We mostly don’t think of sports as a public thing. Except for Green Bay (Go Packers!), the teams we usually root for are privately owned by millionaires who hire and trade millionaire players; increasingly we can watch our teams on subscriber-only channels, where the logos of advertisers are visible during every pitch and play. Even the seventh inning stretch has sponsors.
But youth sports—middle, junior high, high school—has for many decades been different.
Sure, there’s been commercialization of youth sports for some time, with everything from fundraising drives to sponsorships to add to the athletics budget. But what’s taking place now is a troubling privatization creeping in, and this has an impact even on the schools–and their students–that have not been sports powerhouses whose competitions appear on television.
A recent article by Matt Richtel in the New York Times points to a distressing fact: “Across the country, poor children and adolescents are participating far less in sports and fitness activities than more affluent youngsters are.” Richtel calls it the physical divide, a reference to the once-widening “digital divide” that has fortunately narrowed significantly.
The article cites a Centers for Disease Control and Prevention study that found that while 70 percent of the children of wealthier families participated in sports in 2020, that figure was around 51 percent for the children from middle-income families, and 31 percent for families at or below the poverty line.
An Aspen Institute study of physical activity in general reported similar results. Among children from families making less than $25,000 a year, participation in a healthy level of activity fell from 34.1 percent in 2013 to 26.6 percent in 2021. For children from families with $25,000 to $50,000 in income, the drop was smaller: from 38.1 percent to 35.7 percent. For children in the higher income bracket—above $100,000—participation rose to 46 percent from 43.9 percent.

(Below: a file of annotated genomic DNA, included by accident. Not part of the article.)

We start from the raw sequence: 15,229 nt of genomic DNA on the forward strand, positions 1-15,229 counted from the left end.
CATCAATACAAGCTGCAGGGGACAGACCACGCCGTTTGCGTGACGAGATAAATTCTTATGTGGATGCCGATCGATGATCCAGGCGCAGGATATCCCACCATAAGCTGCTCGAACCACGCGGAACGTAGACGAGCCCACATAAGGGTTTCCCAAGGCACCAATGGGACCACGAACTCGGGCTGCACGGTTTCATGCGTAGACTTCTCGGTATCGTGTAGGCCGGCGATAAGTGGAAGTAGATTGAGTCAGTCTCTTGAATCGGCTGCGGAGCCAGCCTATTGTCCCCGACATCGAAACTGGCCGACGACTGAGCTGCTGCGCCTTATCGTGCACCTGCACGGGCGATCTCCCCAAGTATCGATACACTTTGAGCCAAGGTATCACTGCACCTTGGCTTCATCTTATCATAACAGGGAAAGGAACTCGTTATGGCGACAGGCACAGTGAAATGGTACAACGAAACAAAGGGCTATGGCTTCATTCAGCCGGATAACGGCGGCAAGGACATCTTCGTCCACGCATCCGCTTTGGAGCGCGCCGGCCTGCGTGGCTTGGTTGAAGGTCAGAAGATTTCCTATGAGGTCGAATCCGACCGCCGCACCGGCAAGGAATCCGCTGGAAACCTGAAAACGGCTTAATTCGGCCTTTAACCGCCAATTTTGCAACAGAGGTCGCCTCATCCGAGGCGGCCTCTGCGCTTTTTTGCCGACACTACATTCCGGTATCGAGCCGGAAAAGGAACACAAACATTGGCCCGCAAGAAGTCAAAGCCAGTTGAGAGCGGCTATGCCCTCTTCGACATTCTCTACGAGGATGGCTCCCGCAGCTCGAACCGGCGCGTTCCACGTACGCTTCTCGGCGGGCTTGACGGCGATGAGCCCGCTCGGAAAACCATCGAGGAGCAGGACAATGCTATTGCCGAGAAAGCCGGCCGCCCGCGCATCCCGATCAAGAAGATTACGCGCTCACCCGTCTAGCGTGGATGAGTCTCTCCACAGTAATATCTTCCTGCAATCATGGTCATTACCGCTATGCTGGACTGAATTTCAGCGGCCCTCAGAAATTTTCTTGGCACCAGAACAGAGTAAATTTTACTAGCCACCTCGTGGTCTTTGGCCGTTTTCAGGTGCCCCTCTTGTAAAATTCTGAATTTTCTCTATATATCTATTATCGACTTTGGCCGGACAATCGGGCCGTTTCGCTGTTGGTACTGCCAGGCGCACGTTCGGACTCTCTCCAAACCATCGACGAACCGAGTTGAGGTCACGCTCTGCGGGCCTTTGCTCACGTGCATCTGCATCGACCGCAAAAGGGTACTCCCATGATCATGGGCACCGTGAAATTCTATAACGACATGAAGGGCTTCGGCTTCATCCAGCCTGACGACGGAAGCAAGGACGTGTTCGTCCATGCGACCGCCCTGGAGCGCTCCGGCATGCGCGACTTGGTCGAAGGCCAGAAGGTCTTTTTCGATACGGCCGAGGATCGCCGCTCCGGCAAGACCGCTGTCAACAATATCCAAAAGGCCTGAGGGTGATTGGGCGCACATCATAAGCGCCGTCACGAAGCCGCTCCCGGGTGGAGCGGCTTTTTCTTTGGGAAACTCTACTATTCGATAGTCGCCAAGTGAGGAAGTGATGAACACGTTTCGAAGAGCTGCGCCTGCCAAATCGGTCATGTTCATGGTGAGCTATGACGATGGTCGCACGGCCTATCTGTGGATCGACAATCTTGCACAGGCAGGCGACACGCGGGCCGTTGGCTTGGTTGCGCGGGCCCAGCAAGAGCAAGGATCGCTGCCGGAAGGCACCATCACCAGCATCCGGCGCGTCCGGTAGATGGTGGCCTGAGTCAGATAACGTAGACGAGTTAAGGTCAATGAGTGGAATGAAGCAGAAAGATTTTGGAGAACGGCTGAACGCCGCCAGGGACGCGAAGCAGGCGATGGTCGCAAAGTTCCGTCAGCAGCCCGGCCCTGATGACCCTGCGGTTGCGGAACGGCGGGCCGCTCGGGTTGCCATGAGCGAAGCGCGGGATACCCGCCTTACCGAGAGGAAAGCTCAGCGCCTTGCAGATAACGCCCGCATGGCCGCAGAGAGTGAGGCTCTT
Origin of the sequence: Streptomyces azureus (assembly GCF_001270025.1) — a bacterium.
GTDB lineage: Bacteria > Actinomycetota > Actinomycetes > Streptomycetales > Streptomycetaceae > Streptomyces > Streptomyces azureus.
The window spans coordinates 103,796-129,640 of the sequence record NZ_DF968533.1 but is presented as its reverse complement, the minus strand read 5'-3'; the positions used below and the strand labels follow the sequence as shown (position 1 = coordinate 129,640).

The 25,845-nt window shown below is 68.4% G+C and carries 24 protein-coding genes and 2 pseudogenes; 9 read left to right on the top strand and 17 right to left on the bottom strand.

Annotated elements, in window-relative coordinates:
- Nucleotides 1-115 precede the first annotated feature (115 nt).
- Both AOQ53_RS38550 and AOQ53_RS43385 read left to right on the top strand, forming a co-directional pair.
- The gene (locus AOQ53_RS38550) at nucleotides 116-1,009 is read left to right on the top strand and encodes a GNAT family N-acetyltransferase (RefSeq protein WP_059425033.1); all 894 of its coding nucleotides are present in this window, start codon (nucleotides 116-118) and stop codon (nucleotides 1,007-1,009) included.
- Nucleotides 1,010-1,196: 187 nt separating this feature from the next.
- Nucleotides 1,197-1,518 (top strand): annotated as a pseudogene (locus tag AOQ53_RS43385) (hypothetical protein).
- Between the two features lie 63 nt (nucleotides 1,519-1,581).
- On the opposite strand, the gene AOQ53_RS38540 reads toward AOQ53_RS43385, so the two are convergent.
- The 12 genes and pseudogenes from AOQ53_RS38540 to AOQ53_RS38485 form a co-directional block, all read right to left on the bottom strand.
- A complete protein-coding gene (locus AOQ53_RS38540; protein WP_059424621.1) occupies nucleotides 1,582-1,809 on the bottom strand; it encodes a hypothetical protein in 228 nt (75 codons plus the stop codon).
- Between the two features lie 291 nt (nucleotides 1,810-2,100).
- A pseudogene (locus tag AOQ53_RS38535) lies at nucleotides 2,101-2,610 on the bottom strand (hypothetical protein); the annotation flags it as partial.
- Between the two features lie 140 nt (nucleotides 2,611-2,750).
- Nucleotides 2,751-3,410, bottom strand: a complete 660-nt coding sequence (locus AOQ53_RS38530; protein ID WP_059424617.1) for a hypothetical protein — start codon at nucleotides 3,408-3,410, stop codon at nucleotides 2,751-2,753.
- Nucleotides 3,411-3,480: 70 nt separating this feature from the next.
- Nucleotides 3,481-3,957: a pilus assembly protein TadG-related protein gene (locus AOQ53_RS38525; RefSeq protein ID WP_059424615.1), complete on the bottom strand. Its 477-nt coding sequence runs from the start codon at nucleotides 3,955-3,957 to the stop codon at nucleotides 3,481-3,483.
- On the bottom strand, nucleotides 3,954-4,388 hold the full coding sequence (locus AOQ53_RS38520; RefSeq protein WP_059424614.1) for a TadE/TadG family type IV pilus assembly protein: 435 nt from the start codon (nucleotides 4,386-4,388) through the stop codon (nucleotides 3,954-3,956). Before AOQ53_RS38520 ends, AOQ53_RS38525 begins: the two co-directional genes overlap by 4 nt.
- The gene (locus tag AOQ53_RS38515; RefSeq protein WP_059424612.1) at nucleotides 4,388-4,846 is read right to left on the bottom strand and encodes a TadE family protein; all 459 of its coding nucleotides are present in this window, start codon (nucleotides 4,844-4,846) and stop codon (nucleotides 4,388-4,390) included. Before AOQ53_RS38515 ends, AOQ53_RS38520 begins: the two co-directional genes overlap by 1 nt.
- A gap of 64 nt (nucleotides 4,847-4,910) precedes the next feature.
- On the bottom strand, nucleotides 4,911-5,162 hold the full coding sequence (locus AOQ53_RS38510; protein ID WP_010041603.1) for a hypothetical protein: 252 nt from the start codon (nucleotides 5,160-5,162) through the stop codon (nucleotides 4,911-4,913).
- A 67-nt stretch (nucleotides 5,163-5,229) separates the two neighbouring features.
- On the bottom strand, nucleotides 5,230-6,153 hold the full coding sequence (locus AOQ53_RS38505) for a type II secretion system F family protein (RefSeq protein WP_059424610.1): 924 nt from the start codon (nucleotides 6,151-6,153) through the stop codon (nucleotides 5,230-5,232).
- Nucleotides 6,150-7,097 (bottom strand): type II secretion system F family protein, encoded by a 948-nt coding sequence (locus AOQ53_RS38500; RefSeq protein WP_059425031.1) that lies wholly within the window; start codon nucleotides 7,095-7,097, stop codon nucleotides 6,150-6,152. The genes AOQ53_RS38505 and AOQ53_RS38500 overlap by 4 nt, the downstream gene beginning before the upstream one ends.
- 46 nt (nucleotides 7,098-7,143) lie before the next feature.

“What’s happened as sports has become privatized is that it has become the haves and have-nots,” said Jon Solomon, editorial director for the Aspen Institute Sports and Society Program.
Budget-strapped schools cut programs and trimmed staff. At the same time schools were defunding athletics and physical education, a private youth sports industry was ballooning—from $3.5 billion in market revenue in 2010 to $28 billion in 2021, aided by the growth in technology that facilitated things like registration, marketing, scheduling, and organizing tournaments. So, while access to physical activities for young people in struggling public schools was declining, opportunities for those who could afford it was rapidly increasing.
We really should be thinking about school sports and physical education as an essential public good. It keeps us healthy (a good thing that we all benefit from when each of us is healthy); it teaches us the right kind of competition, the kind that includes collaboration and teamwork (literally); and it instills cultural expectations (and aspirations) of good sportsmanship (aka being a good winner and a responsible loser, i.e., not the current GOP).
This essential public good is shifting what should be a public good available to all into a market good. And markets by definition exclude. The health and social benefits are available for some, not all. And that’s the problem.
We’re already seeing increasing privatization of public education across the country driven by budget cuts, vouchers, for-profit charters, and so on. It’s important to understand that privatization impacts the full range of purposes our schools play in our lives, our communities, and our nation—the extra-curricular activities like theater and sports, and the electives, like art and physical education.
These experiences help all of us whether or not we directly participate in them, because we are better as a society—less divided, more of a community, more deeply enriched—when each person has access to them. That is why we must redouble our commitment to public education where everyone–not just those who can afford it–can enjoy its true, wide-ranging value.
Photo: Phil Roeder